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"It is what you read when you don't have to that determines what you will be when you can't help it." - Oscar Wilde

The Blinding Light by Renae Kaye

The Blinding Light - Renae Kaye

I've thought long and hard about writing this review. Mostly because I wasn't sure if I should write a review at all. But then someone *wink-wink-nudge-nudge* reminded me that A) I have a right to say what I feel about a book, and don't have to dwell on it and be angry about it silently and in private; and B) my own personal feelings do matter, simply because they're my own and if something is said/written publicly, it's perfectly alright to say what I think and feel about it in a public way, too. 


That said, this review will be full of my own personal issues and my personal hurt feelings. It will also be a little rant-y and a little rage-y. So you've been warned. I'll try not to spoiler anyone, but still: Read at your own risk. 



Let me start with the things I liked about this one. Renae Kaye can write, there is no doubt about that. I didn't connect as much to the characters as I thought I would, but that wasn't necessarily because of the writing. The basic idea behind the story drew me in, and I was interested in the whole story after reading the blurb. Unfortunately my reading pleasure was seriously spoiled because of some things happening and being said in this book that were unacceptable to me. 


I don't even count the odd fat-shaming comment. Because firstly, the character who said it got his very own lecture shortly after, and secondly, because it wasn't a reoccurring problem. It happened, I didn't like it, I moved on. I have no idea why, in a community of readers and authors coming in all shapes and forms and sizes, we frequently have to deal with shaming people for their outward appearances. But it's the same thing with chauvinism and misogyny. I hate it, I don't understand why it is so freaking common in MM romance, but I also know that many people obviously don't take offense when they stumble upon it in their books. So no, I didn't even took that into account. Much.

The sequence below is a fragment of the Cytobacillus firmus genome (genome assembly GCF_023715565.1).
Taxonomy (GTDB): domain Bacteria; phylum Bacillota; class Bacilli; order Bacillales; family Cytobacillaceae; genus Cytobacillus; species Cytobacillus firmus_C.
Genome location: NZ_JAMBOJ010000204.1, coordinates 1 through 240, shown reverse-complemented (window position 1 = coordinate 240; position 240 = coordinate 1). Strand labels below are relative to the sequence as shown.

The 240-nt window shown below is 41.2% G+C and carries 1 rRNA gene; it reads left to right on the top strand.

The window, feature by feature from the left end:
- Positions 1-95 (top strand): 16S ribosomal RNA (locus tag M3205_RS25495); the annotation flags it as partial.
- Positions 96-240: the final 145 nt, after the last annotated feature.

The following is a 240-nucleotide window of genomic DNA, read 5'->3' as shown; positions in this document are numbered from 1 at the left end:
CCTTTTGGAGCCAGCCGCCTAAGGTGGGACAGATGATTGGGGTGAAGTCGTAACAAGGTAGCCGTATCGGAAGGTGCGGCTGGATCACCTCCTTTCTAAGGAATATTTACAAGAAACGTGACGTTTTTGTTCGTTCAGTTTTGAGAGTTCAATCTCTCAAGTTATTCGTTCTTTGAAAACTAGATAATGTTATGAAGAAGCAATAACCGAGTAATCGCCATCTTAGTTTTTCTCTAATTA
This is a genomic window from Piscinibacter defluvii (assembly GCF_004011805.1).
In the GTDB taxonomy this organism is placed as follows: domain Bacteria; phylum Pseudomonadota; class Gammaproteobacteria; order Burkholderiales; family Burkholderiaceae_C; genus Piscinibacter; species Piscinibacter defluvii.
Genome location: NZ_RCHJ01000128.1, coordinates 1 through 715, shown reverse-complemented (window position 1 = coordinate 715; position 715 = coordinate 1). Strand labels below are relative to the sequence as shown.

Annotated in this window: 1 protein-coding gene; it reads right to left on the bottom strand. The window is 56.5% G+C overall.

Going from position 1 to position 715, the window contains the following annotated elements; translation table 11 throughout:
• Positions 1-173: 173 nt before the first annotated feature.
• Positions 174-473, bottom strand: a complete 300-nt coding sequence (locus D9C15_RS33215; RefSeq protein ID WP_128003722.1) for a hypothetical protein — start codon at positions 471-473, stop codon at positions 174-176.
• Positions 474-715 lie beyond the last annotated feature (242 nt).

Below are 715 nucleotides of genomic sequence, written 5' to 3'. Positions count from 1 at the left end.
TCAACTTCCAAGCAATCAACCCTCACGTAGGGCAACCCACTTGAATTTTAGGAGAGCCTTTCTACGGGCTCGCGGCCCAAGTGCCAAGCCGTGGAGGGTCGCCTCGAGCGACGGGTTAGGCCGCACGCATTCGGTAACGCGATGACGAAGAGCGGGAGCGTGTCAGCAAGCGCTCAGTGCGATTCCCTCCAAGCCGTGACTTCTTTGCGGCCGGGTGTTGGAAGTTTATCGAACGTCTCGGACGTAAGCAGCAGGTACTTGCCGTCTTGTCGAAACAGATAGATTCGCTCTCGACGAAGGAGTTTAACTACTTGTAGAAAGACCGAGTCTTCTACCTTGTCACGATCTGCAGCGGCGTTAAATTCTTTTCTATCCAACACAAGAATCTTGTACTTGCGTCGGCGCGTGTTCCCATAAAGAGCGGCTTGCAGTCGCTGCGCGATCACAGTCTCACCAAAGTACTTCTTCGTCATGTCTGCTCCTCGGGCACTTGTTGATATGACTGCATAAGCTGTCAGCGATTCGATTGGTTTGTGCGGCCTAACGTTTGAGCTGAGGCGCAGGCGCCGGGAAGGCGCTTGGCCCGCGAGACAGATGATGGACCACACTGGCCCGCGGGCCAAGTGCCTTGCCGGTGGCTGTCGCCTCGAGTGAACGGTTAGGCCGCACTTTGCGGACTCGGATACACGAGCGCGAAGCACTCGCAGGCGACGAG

But then there was the gem that made me want to puke. 



"Tell me what you want done, and as long as you're paying me and it won't give me AIDS or rabies, I'll clean it."



Woah. You can't be serious. No, really. You CAN'T. BE. SERIOUS! That, right there, is so wrong and so damn hurtful on so many levels, I don't even know where to start! And I don't give a flying fuck if this MC was supposed to be a smart mouth and say inappropriate things and this is meant to show his inability to think before he speaks. THIS is wrong! There is a HUGE difference between being a smartmouth and being a complete and utter asshole! Getting AIDS from cleaning? Really? Comparing it to RABIES? The first time I read this, I was shaking with rage! How dare you? I'm serious, how dare you? I took a break from reading the book, but even after I had time to cool off and read on, this stuck with me. It pretty much ruined the book despite the rest of it mostly being not so bad.


You know why? Because not only did this "statement" piss me off like nobody's business, it also didn't have negative consequences for the MC after he said it. On the contrary. This... thing was supposed to be the reason why the MC got his new job, because it was met with approval by his future employer. And you know what? Screw the smartmouth-thing. The fact that an employer would give a housekeeper a job after he said THAT, is a fucking insult. It's the big "fuck you" to everyone who ever had in any way, kind, form or fashion anything to do with HIV, AIDS, STDs, house cleaning, housekeeping, human beings... Ah, screw it! It was insulting to ME. And I was stark raving mad after reading this paragraph. 


But then I thought, maybe I'm overreacting. In my heart, I knew I really wasn't because how can you overreact when someone hits you with a big load of horse shit like that? But I tried to get past it, I tried to read on. Because despite this one thing, the book wasn't bad so far. Plus, I really liked previous works by Renae Kaye and I thought maybe, just maybe, this book would redeem itself somewhat over time. And maybe it would have.